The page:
Twofish's Blog

November 29, 2006

Notes on microcredit in China

Filed under: china, finance — twofish @ 7:50 am

Some notes regarding microcredit in China in response to an article in ChinaLawBlog.

http://www.chinalawblog.com/chinalawblog/2006/11/microcredit_in_.html

I’m very dubious of one size fits all solutions and silver bullets, and I’m also dubious of the “bad official” explanation of things.  OK, the official wants to keep his job and maximize his income.  Why does he have to block project X to keep his job and maximize his income?

It seems to me that microcredit doesn’t solve the essential problem of the Chinese peasantry. In contrast to much of the rest of the developing world, Chinese peasants have land use rights which gives them exclusive right to generate income from a piece of land which gives them enough money for subsistence and some extra that they are saving. Also in contrast to much of the rest of the world, Chinese peasants have access to informal sources of capital to start businesses, and I’ve never heard of lack of capital being a major problem in starting a business (expanding businesses is another story).

The trouble is that the Chinese peasant has much of his or her savings locked up because they do not have pension benefits or health insurance or access to funds for education. In this situation, I don’t see microcredit making much of a difference, because the peasant has the money in the bank, it’s just that they can’t use it because they need it when they get sick or get old. Having some form of health insurance and government funding of education would make a lot larger difference since it would allow the peasants to free up income that they already have. Insurance in particular would be helpful because the current method of having everyone save up huge amounts of money in reserve is not very efficient.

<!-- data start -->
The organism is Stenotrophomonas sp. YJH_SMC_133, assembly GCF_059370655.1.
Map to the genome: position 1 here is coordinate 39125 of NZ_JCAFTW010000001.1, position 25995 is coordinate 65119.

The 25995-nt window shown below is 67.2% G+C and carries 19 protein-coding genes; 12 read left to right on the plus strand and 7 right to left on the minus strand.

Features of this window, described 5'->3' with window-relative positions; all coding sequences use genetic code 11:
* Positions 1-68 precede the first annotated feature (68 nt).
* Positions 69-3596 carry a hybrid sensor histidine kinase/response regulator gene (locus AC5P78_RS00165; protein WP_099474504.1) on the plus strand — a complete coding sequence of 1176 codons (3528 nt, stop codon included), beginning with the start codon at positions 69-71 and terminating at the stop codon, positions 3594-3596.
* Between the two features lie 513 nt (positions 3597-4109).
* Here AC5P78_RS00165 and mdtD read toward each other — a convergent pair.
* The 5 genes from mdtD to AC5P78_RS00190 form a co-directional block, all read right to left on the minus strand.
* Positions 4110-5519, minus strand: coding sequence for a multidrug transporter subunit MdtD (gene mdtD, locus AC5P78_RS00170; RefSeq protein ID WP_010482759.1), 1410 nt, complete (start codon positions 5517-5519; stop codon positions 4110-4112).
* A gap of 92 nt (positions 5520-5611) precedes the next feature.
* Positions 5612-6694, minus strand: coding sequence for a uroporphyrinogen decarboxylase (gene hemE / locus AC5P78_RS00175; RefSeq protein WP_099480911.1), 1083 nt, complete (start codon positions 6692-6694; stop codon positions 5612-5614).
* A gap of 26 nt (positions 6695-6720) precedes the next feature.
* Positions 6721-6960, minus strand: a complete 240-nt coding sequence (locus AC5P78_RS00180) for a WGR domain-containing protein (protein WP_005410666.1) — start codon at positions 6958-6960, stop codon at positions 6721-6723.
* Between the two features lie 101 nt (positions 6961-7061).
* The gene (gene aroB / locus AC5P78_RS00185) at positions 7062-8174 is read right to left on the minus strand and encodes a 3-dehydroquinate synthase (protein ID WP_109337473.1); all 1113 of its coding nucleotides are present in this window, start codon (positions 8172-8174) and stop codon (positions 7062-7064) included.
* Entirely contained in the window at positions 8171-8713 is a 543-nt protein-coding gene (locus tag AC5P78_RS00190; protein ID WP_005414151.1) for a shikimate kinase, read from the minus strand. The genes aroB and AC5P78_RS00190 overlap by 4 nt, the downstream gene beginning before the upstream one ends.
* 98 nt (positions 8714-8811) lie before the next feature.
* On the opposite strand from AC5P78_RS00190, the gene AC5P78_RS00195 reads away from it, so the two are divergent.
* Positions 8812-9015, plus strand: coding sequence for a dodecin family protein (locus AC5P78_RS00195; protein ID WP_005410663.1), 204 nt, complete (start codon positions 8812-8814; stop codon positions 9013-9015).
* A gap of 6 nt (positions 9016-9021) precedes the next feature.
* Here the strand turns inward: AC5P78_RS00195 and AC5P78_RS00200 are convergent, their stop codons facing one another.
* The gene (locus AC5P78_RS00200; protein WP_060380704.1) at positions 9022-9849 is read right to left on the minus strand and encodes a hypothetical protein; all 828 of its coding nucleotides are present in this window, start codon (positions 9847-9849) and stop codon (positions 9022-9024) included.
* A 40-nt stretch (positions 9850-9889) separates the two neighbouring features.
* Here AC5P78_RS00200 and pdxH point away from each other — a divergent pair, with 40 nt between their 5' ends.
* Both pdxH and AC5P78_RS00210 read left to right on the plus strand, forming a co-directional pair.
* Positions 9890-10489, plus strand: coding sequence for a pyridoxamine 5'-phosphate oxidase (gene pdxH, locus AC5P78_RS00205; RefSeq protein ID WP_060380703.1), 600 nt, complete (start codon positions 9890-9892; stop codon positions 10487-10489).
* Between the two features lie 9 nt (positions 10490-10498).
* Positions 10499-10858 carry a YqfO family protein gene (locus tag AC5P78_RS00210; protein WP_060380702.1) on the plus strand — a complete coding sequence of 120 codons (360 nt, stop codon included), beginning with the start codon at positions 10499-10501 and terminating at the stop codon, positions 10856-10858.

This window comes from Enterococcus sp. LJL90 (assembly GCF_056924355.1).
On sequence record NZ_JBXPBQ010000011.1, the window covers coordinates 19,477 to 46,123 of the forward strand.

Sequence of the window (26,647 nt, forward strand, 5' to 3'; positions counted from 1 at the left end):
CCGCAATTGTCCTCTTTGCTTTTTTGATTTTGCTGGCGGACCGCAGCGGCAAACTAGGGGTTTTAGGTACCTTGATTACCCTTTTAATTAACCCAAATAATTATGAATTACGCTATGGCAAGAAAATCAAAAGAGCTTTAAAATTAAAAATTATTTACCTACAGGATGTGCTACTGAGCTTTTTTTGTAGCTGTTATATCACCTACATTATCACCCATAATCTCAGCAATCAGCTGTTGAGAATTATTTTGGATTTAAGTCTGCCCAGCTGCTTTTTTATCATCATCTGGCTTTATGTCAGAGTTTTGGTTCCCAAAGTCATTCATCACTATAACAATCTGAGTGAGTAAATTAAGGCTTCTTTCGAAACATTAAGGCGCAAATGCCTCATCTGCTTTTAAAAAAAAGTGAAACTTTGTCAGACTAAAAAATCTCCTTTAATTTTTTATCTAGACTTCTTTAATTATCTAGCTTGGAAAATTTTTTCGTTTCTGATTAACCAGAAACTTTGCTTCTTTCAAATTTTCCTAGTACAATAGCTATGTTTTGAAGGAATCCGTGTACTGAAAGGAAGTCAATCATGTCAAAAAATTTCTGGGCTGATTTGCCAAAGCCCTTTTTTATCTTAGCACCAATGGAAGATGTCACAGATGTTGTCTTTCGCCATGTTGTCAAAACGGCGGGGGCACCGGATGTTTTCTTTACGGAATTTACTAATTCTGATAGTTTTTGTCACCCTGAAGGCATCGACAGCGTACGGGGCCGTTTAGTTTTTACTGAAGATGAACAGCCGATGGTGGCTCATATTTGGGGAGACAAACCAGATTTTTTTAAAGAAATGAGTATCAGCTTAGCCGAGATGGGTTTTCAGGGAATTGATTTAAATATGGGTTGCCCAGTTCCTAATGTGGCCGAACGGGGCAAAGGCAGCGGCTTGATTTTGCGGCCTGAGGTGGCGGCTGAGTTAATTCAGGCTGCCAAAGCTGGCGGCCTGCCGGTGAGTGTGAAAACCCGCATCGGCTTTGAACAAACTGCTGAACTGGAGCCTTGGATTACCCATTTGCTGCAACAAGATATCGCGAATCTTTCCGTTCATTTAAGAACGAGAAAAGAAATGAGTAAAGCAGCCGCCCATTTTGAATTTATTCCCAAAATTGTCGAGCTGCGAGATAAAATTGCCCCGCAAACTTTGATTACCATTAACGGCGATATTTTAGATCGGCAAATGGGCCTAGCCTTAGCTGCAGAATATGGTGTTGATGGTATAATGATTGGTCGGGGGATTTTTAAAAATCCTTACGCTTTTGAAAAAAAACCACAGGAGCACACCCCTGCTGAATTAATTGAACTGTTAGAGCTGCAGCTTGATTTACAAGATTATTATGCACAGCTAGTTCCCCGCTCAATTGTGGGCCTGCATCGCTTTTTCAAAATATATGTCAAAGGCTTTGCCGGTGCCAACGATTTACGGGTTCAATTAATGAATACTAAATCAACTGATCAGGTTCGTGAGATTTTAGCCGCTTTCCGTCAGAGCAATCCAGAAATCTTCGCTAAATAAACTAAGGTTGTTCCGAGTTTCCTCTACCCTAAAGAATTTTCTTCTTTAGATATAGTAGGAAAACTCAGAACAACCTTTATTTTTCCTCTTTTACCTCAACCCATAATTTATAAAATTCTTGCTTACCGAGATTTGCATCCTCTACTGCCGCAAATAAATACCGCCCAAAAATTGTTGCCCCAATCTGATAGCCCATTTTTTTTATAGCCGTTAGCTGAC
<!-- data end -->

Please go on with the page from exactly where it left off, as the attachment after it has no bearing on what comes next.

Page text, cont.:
The other point is why the government is careful not to endorse microcredit initiatives. Again, the issue that there is large amounts of cash in the countryside. The problem (which happened in the early 1990’s) is that people deposited this cash into an institution thinking that the government was insuring the deposit. The institution then got into trouble loaning money to the wrong people, leaving the peasants and the government with a big mess. This is probably why microcredit agencies are allowed to lend, but not to accept deposits.

The basic issue that I think faces the Chinese peasantry is not access to credit, but rather access to places to *save* their money that results in save, reasonable returns. This decreases the amount they need to save for retirement. Also there needs to be some access to health insurance and public goods like education, which decreases the amount needed to save for these things. Once that is done, I think you’ll find more than enough capital getting unlocked.

Also the idea that the government just doesn’t want independent financial institutions in rural China is a bit misplaced, since any financial institution in rural China is not going to be independent for very long. The fear I think is that the well-meaning microcredit agencies will set up shop in rural China, get “captured” by the local officials which then take deposits from peasants and rechannel them into dubious ventures, and when it all falls apart, there is a mess for the central government to clean up. This is *exactly* what happened with rural financial institutions in the early 1990’s, and there still is a $150 billion mess that remains to be cleaned up. (This mess got second priority after the $350 billion mess in the state commercial banks.)

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